By Molly K. Hooper - 11/19/09 06:11 PM EST
House Republicans anticipate a strong vote against the so-called "doc
fix" bill on Thursday, when the House considers the measure that would
increase doctor reimbursements provided under Medicare.
After calling an early-morning, closed-door meeting for GOP lawmakers to discuss the issue, leaders emerged confident that their conference would vote "no" on the doc fix.
At least one doctor, Rep. Phil Roe (R-Tenn.), said he’s undecided.
As a deficit hawk, he told The Hill that it was difficult to fathom because the Democratic bill is not paid for and “goes against everything (he) stands for.”
But Roe, a longtime OB/GYN, says that without the temporary fix his former colleagues won’t be able to see as many patients.
This “is the hardest vote” that Roe, a freshman, has had to take in Congress, he said.
Not all members of the GOP Doctors Caucus — which includes Reps. John BoozmanJohn BoozmanPoll: Trump up 23 on Clinton in Ark. GOP senators avoid Trump questions on rigged election In denouncing Trump's misogyny, Republicans show their sexism MORE (Ark.), Charles BoustanyCharles BoustanyDavid Duke gets debate slot in La. Senate race The Trail 2016: Trump’s new enemy Prostitution fight tightens Louisiana Senate race MORE Jr. (La.), Michael BurgessMichael BurgessGOP: Obama ‘in denial’ about healthcare law failures Commerce, Manufacturing and Trade Subcommittee pursues an active agenda Lawmakers press concerns over fuel efficiency rules MORE (Texas), Paul BrounPaul BrounCalifornia lawmaker's chief of staff resigns after indictment Republican candidates run against ghost of John Boehner The Trail 2016: Let’s have another debate! MORE (Ga.), Bill Cassidy (La.), John FlemingJohn FlemingClub for Growth: Anti-Trump spending proved to be 'good call' David Duke gets debate slot in La. Senate race Prostitution fight tightens Louisiana Senate race MORE (La.), Phil GingreyPhil GingreyBeating the drum on healthcare Former GOP chairman joins K Street Former Rep. Gingrey lands on K Street MORE (Ga.), John Linder (Ga.), Tim Murphy (Pa.), Ron Paul (Texas), Tom Price (Ga.), Roe and Mike Simpson (Idaho) — are torn, however.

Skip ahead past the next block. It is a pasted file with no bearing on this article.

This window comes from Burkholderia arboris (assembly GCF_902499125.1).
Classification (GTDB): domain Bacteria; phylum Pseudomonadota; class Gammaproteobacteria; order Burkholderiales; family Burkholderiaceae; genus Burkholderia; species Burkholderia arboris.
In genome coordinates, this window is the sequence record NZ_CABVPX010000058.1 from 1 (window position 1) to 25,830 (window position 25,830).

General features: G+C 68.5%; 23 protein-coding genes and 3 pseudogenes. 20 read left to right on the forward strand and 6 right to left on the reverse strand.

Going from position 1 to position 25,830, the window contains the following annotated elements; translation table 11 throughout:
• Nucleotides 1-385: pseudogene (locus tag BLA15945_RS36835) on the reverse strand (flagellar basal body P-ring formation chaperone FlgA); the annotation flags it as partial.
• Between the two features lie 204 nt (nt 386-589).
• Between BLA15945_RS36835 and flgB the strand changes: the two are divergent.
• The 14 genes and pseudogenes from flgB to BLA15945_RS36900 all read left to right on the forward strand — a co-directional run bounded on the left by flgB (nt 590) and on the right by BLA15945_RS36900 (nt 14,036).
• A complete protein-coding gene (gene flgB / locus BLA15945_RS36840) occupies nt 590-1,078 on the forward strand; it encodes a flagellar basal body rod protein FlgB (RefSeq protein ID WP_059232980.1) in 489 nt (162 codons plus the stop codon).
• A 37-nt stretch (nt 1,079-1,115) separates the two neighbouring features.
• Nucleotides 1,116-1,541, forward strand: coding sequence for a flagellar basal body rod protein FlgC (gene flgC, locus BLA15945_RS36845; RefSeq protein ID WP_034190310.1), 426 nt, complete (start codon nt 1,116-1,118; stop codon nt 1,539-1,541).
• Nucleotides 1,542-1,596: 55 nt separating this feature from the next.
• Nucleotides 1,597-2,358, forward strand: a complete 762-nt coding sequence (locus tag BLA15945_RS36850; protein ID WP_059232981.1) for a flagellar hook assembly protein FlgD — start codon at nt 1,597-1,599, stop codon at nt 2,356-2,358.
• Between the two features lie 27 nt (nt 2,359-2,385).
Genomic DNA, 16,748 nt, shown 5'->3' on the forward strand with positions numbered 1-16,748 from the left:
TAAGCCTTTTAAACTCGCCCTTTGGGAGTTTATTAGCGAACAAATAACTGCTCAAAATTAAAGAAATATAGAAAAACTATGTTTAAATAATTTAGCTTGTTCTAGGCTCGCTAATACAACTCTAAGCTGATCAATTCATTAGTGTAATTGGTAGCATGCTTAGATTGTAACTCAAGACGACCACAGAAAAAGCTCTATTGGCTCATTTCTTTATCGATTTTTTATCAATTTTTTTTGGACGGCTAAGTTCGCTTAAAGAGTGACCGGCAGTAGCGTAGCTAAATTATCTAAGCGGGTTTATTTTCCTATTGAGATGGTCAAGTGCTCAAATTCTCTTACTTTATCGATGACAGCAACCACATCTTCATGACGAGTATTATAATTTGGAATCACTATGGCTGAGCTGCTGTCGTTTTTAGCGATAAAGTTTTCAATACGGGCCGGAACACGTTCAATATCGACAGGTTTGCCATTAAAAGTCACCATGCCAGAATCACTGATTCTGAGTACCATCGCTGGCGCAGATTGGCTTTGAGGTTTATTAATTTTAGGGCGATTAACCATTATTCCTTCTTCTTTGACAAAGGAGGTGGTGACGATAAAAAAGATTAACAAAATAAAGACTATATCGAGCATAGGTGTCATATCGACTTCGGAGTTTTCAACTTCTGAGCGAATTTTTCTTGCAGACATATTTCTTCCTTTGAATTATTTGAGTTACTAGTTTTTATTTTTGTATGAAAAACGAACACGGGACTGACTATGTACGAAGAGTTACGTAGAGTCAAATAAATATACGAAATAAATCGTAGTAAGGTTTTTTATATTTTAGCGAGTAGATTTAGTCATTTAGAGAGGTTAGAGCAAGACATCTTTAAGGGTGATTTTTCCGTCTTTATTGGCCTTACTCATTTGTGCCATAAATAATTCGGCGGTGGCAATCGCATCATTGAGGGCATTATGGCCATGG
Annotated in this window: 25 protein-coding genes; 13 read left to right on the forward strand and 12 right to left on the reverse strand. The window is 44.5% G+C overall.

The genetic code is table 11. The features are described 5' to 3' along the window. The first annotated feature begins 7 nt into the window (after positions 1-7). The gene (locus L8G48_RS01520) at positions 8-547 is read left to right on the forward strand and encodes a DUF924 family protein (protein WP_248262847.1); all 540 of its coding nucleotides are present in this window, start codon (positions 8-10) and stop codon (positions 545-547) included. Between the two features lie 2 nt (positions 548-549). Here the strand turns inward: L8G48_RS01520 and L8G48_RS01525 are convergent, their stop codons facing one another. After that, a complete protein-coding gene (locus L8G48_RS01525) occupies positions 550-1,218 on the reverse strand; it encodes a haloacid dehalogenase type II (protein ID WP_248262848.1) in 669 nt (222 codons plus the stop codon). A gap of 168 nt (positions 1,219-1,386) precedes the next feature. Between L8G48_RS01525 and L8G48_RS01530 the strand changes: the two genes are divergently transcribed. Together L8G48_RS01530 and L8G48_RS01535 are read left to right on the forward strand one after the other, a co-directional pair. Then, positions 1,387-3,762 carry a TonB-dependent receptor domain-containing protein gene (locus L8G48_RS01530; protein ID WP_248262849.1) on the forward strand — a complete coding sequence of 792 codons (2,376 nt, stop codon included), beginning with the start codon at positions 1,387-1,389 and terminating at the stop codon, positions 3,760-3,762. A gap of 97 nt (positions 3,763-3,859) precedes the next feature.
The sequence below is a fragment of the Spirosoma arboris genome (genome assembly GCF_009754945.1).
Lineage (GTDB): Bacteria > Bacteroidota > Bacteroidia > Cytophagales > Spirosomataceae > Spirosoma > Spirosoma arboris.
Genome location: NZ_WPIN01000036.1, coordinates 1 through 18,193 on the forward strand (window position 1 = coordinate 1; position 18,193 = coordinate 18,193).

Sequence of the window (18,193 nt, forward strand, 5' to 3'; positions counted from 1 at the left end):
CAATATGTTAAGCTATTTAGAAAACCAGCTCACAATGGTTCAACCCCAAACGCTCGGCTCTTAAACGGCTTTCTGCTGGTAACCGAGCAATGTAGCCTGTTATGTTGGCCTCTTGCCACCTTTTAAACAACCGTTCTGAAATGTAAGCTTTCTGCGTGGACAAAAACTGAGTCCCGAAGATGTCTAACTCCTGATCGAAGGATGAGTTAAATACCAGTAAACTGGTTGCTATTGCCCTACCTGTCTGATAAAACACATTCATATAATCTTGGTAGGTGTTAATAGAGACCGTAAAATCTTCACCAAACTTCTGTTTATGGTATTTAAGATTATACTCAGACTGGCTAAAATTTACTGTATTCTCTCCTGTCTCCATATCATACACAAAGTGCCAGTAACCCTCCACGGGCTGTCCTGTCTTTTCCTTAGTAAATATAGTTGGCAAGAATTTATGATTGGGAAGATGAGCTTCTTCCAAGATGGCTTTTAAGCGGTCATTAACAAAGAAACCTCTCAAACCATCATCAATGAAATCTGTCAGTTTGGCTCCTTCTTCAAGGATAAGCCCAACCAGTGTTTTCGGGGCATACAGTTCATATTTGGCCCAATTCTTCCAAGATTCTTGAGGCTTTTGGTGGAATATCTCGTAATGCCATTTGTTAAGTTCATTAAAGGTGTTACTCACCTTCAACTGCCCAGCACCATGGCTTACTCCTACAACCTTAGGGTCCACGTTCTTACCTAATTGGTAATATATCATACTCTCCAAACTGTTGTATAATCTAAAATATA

Gingrey announced that the bill would ultimately harm physicians; he predicted a “solid no” vote from members of his party.
Broun told reporters earlier in the day that all members in the conference would vote against the measure. GOP Whip Eric CantorEric CantorVA Dems jockey for Kaine's seat High anxiety for GOP Webb: Broken trust, broken party MORE (Va.) had to walk back that statement since Broun is not an official whip. Cantor said that he has a “strong sense” that his colleagues oppose the bill, but would not reveal a whip count.
Cantor cited an alternative that his party intends to offer during the debate Thursday afternoon: a version that would provide doctors with a 2 percent Medicare payment rate increase in each of the next four years. It would offset the costs of the increase by implementing tort reform and enacting health insurance simplification policies, according to a release produced by Cantor’s office.